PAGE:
Marcenò eventually handed off to teammate and recent Porsche SimRacing Summit participant Andrew Kahl to bring the Altus Porsche to the finish. Despite a spin in Spoon that briefly narrowed the gap behind to just six seconds, Kahl pulled away in the final laps to earn a dominant second win of the season for the rookie team.
MSI’s pairing of Sánchez and Marc Perez continued to impress in their team’s debut season, earning a second-place result and taking over the championship lead on the strength of their third consecutive podium.
Talens brought Euphoria’s Porsche, which still bore the battle scars from their contact with CoRe, home in third to secure that team’s first ever NEO podium and move them into a tie for sixth in points.
The Williams #97 team managed a strong recovery from their two first-hour incidents to finish fourth, earning not only their best finish of the season but also their first points of the season.
Also taking home their first points were the Odox Motorsport team of Ricardo Ferreira and Cristian Manzano, who had a quiet but consistent and penalty-free race en route to fifth place at the checkered flag.
Team Eighty-Five climbed from last on the grid to finish sixth, and Porsche Basel by Sorg Rennsport eSports continued its trend of improving results each race with a seventh-place finish.
For the second straight race, SRN Motorsports finished eighth after surviving a chaotic start deep in the GT field and taking advantage of attrition ahead of them. They held off a late challenge by ninth-place ZENNITH eSport, while Team Eighty-Four overcame its testy first ten laps to end up in the top ten.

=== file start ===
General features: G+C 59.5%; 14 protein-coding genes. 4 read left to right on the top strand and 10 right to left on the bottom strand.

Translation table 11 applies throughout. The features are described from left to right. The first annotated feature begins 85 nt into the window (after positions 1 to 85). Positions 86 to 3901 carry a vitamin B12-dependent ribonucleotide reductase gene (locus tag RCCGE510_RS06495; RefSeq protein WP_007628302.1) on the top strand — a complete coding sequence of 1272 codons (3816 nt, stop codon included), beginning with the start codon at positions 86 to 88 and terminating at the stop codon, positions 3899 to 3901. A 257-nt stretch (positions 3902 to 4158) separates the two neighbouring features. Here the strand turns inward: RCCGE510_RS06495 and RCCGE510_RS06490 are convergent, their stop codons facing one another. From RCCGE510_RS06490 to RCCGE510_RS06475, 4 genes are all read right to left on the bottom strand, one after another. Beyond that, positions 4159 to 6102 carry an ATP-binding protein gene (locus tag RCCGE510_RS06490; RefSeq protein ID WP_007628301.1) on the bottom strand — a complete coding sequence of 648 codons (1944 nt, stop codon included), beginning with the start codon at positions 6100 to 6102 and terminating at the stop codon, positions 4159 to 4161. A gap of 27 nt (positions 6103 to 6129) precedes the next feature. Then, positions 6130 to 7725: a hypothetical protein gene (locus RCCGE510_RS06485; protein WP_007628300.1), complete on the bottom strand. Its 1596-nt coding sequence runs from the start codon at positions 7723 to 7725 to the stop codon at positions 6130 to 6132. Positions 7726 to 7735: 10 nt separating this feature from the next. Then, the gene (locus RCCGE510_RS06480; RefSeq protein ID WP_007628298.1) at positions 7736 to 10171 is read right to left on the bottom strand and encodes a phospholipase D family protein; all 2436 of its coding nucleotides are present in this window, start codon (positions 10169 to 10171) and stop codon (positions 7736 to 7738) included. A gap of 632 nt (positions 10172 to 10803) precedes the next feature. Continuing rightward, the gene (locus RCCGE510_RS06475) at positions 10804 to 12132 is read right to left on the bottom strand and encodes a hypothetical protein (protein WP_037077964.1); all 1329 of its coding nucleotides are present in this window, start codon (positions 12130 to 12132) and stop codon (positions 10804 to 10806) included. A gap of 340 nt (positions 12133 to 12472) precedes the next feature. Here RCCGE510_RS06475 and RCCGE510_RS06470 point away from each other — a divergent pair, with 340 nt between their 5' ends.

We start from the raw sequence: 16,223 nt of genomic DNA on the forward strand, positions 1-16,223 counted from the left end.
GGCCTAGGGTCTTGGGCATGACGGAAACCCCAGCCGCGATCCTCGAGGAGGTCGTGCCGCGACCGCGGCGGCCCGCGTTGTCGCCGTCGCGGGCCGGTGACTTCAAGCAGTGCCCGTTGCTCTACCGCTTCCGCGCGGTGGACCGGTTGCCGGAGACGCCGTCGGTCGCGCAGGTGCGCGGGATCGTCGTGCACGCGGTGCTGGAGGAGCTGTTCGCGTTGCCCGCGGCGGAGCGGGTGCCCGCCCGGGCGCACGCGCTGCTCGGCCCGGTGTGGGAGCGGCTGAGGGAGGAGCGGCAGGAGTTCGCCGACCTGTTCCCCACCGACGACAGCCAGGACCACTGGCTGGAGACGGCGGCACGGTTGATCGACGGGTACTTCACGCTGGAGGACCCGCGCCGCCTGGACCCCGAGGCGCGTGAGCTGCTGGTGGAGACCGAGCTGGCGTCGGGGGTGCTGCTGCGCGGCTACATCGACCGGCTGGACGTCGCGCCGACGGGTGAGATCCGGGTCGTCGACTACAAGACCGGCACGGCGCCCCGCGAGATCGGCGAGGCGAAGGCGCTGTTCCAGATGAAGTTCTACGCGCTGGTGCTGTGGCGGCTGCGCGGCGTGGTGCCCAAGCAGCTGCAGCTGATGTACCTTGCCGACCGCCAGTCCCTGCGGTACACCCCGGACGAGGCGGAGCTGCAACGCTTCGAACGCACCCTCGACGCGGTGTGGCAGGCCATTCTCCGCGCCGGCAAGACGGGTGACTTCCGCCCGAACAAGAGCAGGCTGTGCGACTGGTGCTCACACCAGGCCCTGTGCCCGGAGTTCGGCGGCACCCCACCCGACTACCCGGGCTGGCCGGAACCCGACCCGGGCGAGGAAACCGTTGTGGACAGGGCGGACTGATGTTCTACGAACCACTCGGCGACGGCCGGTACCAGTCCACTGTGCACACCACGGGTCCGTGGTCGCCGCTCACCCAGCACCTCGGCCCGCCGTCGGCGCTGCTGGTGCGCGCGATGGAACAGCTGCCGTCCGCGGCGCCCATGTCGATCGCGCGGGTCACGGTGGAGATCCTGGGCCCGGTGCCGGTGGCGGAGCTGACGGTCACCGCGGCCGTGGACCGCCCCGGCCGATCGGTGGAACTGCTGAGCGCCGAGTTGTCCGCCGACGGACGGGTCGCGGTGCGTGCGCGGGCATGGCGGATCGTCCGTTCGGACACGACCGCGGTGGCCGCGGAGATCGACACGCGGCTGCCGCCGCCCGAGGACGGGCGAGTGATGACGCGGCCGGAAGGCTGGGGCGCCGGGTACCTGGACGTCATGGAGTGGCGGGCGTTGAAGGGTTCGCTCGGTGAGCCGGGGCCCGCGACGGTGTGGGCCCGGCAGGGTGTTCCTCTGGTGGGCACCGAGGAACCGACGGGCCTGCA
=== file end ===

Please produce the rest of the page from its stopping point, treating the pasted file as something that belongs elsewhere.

TRITON held on to second in points after a difficult Suzuka race that included the first-lap incident at the chicane and a later penalty for an unsafe rejoin. Their lineup of Piotr Jagodzinski and Wiktor Smolarczyk finished eleventh.
A promising ninth-place qualifying run for Redface Racing was erased by a first-hour solo spin in 130R, which damaged their Ferrari and left them to limp home in twelfth. Likewise, S2V Racing had to bring their banged-up Porsche to the finish in thirteenth as the last GT car running at the six-hour mark.
Torrent Motorsports had an early crash exiting Spoon Curve that destroyed the front of their Porsche, and after running most of the race at the back, they retired with just over one hour remaining.
They were the highest-placed of eight cars that failed to finish, which also included CoRe and the Williams #96 team following their mid-race retirements. Torque Freak Racing was eliminated when they came together with the Wyvern Racing P1 car on lap 64, and Buschfink was the victim of contact with the P2-polesitting Team Heusinkveld HPD that damaged their rear wing and eventually ended their race.
Mivano and SimRC were also DNFs due to their incident together, and SimatoK eSport was the first car out when they pulled their Ferrari into the pits just over an hour into the race.
After four rounds of racing, the score is now tied: two wins apiece for the veterans — both by CoRe — and for the upstarts from Altus.
Neither team has been invincible this season, though, with each retiring from one race and finishing outside the top ten in another.
As a result, it’s not the most decorated teams leading the class standings, but two of the most consistent: MSI and TRITON.
While those teams set their sights on what’s to come at Spa and Le Mans, the rest of the GT field is likely breathing a sigh of relief, and perhaps frustration, following the tricky and traffic-filled recent rounds.
Indeed, with two-fifths of the field failing to make the checkered flag, it’s safe to say that some teams will be glad to say sayonara to Suzuka.